Join Sand Chang, PhD, and Ruchi Kapila, CCC-SLP as they discuss the best practices for offering care to transgender clients in a collaborative and holistic way.
Hosted by Dr. Natalia Zhikhareva, this group of experts offer their insight on what to expect when working with transgender clients, why working with an interdiplinary group is important, and how you can start getting involved with the trans community. They also address different biases clinicians who are not part of the LGBTQIA+ community might have.
Most importantly, they offer encouragement and advice when working with transgender clients, and the best training resources that are helpful for this line of work.
- What would you say the biggest obstacle is that the trans community encounters in each of your fields?
- Are there obvious blind spots when it comes to biases and clinicians who are straight or not part of the LGBTQIA+ community?
- What are the trainings and certifications that both of you have found helped in working with the trans community?
- How does an SLP fit into the care team for working with transgender clients?
- For those of us just getting started working with the trans community, how do we best prepare intake documents or first sessions for our clients?
- How important is it to work with an interdisciplinary team when working with the trans community?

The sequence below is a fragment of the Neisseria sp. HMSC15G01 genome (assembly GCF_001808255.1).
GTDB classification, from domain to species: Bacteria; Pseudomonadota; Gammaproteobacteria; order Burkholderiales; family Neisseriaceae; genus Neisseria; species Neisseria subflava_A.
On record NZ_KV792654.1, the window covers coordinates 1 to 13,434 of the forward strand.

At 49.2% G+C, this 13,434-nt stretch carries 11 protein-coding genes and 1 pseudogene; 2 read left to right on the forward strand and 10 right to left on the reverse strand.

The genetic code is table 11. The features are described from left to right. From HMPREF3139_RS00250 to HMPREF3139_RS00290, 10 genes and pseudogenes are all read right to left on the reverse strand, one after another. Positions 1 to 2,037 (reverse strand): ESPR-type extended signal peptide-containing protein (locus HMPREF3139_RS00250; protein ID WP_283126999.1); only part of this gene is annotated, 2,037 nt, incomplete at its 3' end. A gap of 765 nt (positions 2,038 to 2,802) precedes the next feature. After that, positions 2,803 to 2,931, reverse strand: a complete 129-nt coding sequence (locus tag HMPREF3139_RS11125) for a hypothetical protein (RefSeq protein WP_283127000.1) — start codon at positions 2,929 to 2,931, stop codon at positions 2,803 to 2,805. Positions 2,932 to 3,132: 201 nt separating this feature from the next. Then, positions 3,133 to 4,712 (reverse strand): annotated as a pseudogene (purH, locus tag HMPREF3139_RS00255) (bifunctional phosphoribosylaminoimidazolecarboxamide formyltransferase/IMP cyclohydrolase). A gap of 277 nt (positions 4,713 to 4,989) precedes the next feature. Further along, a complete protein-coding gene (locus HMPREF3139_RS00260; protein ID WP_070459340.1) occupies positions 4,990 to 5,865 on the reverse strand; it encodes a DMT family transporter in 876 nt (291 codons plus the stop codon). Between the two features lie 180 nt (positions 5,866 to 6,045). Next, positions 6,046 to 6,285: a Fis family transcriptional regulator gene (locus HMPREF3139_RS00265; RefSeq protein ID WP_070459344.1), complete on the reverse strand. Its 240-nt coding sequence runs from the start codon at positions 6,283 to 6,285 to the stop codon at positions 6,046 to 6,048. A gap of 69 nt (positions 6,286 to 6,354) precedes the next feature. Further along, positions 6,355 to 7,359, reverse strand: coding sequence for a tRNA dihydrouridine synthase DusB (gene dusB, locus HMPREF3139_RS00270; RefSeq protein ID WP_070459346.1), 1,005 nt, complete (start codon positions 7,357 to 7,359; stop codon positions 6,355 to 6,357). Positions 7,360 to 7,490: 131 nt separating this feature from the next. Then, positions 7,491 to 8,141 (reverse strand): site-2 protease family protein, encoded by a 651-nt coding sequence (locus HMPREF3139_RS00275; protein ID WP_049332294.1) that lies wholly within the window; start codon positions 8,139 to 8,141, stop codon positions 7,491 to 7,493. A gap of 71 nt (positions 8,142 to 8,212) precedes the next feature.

- When is the right time for a therapist or counselor to refer out to an SLP in the transition process?
- Do you have any advice regarding letters to give clients well in the midst of transitioning?
- What are the cultural or racial effects on a trans person either a pre or post transition that can affect their care?
- Would you like to share anything that we haven’t touched on yet today?
Dr. Jamison Merrell: Hello everyone and welcome to our Ask The Experts Webinar. Our topic for discussion today will be An Interdisciplinary Approach To Working With Trans Clients, and my name is Dr. Jamison Merrell, I will be your facilitator today. Really excited to be here discussing this important topic with all of you. Here’s a look at our agenda for the next hour or so, as we’ll start with introductions from our two speakers, and then we’ll go through your questions and wrap up together with some final thoughts. And our first speaker is Dr Z. Dr Z, would you like to introduce yourself and tell us a little about your practice?
Dr. Natalia Zhikhareva: Sure absolutely, thank you for having me here. I’m really excited to be here, always enjoy participating in any kind of discussions with other clinicians and other providers in the field. My name is Natalia Zhikhareva, Dr. Z PhD for short. And I solely specialize in transgender care. I’m a clinical psychologist based in Los Angeles, California and I’ve been in trans field for about 15 years now and pretty much all I do solely is focus on trans field.
Dr. Jamison Merrell: And our next speaker is Ruchi. Ruchi would you like to introduce yourself and tell us a little about your practice?
Ruchi Kapila: Yes, thank you Jamison for having me and Dr. Z, it’s so wonderful to co-present with you. I’m Ruchi Kapila, I’m a Punjabi- American non-binary speech language pathologist based in Hayward, California. I’m ASHA Certified as well as California and Texas licensed. I’m also a vocologist or somebody who works on vocal habilitation and a voice teacher with a background as a trained soprano. I provide private singing and speech voice services with a gender inclusive lens through my sole proprietorship and business Kapila Voice and Speech Services. My background was also in acute care and acute rehabilitation services so I was working with a lot of people post stroke, post brain injury, and other acute trauma with regard to cognitive communication rehabilitation as well as swallowing rehabilitation.